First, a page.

As big and strong as they were, Halicarnassus’ walls were built to defend in a bygone age. For Alexander was equipped with a new type of weapon, the torsion catapult. Designed by engineers at the court of Philip, his father, it was powered by animal sinews that could unleash far more power than anything previously seen. Until then siege warfare had generally been a case of surrounding a town and starving it out. Now a new arms race had begun. With these catapults Alexander could actually knock down walls, and literally smash any cities that stood in his way. One can almost imagine the look on the faces of the Persian generals, encamped in Mausolus’ old palace probably beneath the city’s Crusadar castle, as Alexander’s troops wheeled up siege towers several stories high, and let rip the first volley of stone boulders.

Three months into my expedition, I walked through the depths of central Anatolia, a never-ending patchwork of wheat fields, to the city of Gordium. Situated on the Persian Royal Road just west of Ankara, this was the capital of Phrygia, a kingdom founded by Gordius in the 8th century BC. It was expanded by his celebrated son, Midas, whose touch according to legend turned everything to gold. It was here that one of the most celebrated moments in Alexander’s career occurred. Alexander was attracted by the story surrounding a ceremonial chariot that marked Gordius’ grave. The wagon’s yoke was attached by a knot no man had ever been able to undo. Not unlike the story of Arthur and the sword in the stone, people believed that whoever undid the knot would become Lord of all Asia. Surrounded by a crowd of onlookers Alexander struggled to loose the knot. Growing frustrated he drew his sword and slashed through it. Apparently Zeus himself approved of Alexander’s actions, for “there were thunderclaps and flashes of lightning that very night”.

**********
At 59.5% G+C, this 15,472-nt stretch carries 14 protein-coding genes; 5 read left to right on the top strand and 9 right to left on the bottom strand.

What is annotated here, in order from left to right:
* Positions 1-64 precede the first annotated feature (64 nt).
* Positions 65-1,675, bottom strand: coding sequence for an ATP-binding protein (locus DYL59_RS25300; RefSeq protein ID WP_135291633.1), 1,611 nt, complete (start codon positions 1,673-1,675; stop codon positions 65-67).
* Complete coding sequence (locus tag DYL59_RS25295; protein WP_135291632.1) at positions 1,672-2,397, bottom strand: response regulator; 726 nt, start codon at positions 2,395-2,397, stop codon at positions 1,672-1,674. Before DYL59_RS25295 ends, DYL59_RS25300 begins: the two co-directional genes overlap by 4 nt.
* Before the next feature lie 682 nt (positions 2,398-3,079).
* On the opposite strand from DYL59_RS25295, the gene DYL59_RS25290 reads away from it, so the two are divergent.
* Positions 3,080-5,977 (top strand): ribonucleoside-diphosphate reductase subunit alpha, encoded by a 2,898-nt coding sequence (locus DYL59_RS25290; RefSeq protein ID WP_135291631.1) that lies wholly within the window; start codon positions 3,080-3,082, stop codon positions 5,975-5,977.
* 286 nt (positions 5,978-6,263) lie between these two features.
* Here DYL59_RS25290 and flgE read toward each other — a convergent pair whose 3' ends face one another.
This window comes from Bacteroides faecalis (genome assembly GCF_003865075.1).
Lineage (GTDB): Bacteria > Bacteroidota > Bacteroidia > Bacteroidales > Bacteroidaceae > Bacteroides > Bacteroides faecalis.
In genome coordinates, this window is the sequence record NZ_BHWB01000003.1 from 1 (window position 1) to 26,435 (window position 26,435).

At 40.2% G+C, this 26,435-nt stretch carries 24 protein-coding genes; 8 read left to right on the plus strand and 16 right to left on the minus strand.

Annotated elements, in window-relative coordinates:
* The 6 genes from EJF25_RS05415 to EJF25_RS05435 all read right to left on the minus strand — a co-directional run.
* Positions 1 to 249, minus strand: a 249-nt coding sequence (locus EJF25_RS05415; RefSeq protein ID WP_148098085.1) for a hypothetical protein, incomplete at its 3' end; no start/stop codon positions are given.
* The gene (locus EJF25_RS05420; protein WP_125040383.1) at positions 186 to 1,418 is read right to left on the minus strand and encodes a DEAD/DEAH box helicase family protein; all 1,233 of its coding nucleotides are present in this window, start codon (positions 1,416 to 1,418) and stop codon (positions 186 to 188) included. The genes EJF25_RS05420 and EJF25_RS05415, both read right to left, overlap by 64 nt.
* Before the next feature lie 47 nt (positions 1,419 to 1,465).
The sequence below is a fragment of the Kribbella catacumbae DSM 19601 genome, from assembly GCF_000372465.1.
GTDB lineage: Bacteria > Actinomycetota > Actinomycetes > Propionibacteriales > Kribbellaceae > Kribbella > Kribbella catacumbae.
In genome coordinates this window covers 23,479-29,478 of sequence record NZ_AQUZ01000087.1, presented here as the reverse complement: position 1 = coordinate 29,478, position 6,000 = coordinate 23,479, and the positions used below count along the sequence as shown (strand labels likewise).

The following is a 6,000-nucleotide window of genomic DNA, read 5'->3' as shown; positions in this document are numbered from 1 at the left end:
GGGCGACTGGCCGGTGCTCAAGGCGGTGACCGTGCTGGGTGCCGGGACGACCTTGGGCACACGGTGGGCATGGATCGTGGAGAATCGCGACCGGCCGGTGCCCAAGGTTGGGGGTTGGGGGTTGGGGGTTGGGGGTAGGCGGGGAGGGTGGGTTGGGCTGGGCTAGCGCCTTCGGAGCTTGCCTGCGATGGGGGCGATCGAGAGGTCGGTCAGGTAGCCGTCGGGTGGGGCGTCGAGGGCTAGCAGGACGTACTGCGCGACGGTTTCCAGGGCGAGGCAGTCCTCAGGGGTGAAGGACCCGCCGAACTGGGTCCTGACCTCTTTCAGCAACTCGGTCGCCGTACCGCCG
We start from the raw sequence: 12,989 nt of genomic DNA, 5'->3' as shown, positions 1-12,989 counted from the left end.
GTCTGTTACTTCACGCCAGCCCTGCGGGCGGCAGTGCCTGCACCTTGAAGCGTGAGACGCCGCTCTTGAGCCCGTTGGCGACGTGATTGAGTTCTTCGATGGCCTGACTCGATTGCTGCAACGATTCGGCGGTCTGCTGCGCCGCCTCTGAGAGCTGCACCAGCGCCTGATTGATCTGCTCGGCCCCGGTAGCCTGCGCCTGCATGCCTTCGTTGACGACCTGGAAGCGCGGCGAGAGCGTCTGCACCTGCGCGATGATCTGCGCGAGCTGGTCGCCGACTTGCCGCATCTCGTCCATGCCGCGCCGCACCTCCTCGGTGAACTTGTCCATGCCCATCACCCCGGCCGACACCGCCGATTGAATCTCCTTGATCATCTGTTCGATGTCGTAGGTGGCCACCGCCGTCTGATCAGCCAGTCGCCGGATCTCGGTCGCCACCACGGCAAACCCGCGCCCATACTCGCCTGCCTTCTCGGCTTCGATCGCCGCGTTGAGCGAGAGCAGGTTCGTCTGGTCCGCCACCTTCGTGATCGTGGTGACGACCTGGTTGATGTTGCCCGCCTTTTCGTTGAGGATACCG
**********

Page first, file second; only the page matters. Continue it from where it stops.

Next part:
In the baking heat of August, I headed southeast via Cappadocia, across the Taurus mountains, and on past Tarsus. Where the coast of Turkey turns south to the east of Adana, a great mound lies, excavated in recent times. This earthen ‘huyuk’, like many scattered around this part of the world, marks an ancient settlement, in this case, the town of Issus. It was here that Alexander left his sick and injured soldiers before moving south hot on the trail of the Persian Great King, Darius. Unbeknownst to Alexander, however, Darius’s army was actually wheeling around behind him. When Darius reached Issus, he cut off the hands of the Macedonian sick he found there.